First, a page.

The way we interpret and frame a situation makes a huge difference in the way we experience it. For example, last week, I had an early morning networking meeting with another attorney. I got up extra early and spent well over an hour driving 20 miles in rush hour traffic. As I parked the car, I dropped him an email to let him know I was running few minutes late. He responded and said, “Sorry, I thought my secretary contacted you. I had a work emergency. I can’t make it this morning.” Needless to say, I was not very happy. I could notice my body and mind fill with irritation, frustration, and anger. My mind also started making up stories about the situation — he clearly doesn’t respect me or my time, he’s totally irresponsible, and so forth.

In mindfulness practice, we are taught to accept each moment, as is, without preference and judgment. In that moment, as I noticed all these negative emotions, narratives, and reactions bubble up to the surface, I was able to remind myself that I have absolute control over how I am going to feel about this situation. I can either allow the anger and frustration to take over or I can change my perception.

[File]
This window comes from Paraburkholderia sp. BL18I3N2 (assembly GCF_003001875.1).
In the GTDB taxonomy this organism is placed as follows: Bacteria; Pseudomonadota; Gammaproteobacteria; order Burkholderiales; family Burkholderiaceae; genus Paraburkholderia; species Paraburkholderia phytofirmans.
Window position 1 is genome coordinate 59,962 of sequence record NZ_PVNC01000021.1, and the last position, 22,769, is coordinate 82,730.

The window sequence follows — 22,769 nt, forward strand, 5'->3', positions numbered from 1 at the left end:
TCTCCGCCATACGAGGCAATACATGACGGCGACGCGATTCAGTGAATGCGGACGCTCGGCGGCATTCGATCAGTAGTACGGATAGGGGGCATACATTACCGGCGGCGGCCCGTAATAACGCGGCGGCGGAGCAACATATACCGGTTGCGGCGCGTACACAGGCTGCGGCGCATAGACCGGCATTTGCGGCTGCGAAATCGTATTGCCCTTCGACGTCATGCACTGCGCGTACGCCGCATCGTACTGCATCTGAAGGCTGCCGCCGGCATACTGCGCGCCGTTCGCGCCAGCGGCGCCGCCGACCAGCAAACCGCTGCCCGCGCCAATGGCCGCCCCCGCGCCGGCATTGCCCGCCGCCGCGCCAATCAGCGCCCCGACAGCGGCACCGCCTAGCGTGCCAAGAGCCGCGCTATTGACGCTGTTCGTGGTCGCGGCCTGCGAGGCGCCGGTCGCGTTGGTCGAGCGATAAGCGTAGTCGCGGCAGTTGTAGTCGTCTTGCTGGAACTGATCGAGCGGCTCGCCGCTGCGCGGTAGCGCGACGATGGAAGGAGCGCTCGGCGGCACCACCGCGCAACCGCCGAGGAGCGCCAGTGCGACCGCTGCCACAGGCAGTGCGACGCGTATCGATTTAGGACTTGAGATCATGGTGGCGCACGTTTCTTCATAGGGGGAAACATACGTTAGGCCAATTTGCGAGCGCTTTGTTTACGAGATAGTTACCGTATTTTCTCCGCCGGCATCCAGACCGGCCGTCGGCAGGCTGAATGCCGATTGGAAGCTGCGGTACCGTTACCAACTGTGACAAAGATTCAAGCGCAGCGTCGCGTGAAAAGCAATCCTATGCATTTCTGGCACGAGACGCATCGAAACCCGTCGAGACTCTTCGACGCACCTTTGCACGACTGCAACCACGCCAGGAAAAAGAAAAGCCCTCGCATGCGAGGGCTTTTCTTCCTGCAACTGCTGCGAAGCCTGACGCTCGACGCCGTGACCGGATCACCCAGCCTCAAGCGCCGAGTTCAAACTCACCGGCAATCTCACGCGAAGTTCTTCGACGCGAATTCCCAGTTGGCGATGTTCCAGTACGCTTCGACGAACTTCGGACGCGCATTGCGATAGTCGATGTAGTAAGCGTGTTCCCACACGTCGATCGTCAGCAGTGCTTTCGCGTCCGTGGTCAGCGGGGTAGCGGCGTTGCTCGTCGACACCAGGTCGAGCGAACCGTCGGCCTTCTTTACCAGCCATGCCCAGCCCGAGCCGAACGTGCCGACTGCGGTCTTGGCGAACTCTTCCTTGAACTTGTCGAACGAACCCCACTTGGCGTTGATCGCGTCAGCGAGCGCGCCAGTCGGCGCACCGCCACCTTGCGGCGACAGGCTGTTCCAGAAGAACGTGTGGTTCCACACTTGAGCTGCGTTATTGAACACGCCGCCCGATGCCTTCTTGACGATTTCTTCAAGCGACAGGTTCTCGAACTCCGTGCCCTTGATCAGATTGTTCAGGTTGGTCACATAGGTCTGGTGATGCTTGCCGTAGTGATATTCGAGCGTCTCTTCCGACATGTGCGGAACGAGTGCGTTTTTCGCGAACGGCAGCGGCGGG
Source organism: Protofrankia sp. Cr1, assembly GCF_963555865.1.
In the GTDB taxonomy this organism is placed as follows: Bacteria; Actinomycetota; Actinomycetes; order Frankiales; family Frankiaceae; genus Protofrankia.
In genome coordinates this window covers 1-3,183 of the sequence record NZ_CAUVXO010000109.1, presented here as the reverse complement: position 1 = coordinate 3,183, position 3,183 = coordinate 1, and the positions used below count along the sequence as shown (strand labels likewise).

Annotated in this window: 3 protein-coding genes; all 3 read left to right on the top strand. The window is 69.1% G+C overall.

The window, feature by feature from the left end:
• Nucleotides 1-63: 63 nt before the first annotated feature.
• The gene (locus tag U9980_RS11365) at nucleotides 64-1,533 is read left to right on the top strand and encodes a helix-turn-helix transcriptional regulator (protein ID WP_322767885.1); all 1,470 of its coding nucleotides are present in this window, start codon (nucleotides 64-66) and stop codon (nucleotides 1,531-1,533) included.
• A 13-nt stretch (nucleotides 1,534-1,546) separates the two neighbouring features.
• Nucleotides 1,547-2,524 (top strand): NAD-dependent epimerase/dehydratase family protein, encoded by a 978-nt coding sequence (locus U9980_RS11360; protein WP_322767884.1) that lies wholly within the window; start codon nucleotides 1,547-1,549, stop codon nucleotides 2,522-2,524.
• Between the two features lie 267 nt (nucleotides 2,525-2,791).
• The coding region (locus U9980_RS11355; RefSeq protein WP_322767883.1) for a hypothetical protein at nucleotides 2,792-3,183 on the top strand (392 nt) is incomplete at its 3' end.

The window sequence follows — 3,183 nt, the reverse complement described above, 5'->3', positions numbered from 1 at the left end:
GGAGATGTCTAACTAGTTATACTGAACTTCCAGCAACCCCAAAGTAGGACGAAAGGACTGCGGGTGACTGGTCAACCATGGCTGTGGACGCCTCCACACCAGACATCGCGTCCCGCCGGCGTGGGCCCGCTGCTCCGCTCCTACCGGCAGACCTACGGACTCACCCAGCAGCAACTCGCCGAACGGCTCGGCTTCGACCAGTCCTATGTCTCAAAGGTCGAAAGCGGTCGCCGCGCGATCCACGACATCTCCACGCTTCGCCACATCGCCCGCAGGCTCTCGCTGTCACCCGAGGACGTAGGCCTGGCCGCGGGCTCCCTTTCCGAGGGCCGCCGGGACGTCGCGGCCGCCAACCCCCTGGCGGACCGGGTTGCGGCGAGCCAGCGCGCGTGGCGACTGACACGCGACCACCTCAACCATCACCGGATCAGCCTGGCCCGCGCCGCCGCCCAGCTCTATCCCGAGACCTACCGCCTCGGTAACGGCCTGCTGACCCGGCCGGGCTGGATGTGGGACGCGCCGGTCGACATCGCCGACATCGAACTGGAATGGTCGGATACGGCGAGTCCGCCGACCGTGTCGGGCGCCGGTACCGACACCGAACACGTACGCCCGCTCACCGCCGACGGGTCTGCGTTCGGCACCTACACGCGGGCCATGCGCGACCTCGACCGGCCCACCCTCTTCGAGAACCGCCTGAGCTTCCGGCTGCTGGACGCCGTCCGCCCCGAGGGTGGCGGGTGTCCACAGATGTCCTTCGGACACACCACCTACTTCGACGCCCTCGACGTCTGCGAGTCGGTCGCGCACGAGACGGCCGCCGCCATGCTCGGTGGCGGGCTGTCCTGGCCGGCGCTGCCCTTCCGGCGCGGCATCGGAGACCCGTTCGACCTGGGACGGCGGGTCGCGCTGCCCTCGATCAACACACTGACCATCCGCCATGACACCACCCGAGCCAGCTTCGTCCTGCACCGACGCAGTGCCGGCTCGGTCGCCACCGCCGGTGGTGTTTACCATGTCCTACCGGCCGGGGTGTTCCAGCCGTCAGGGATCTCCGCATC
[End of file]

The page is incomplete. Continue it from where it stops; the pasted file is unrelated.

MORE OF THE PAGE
As I walked into Yerba Buena Gardens, a beautiful park in the heart of San Francisco, I practiced being in the moment. I looked up at the clear blue sky and took in the view of the park. I also noticed groups of tourists stopping to take pictures and realized how fortunate I was to call this place home. I also saw the many homeless people sleeping on the grass and thought but for the grace of God, I could be in their shoes.

I noticed my mind’s preference that I’d rather be at home, enjoying the extra hour of sleep, but also realized that’s like crying over spilled milk. I was awake; I was already here. I also noticed my mind’s judgment around this person’s behavior but also recognized how I, too, have been guilty of mismanaging my calendar or having unavoidable scheduling conflicts.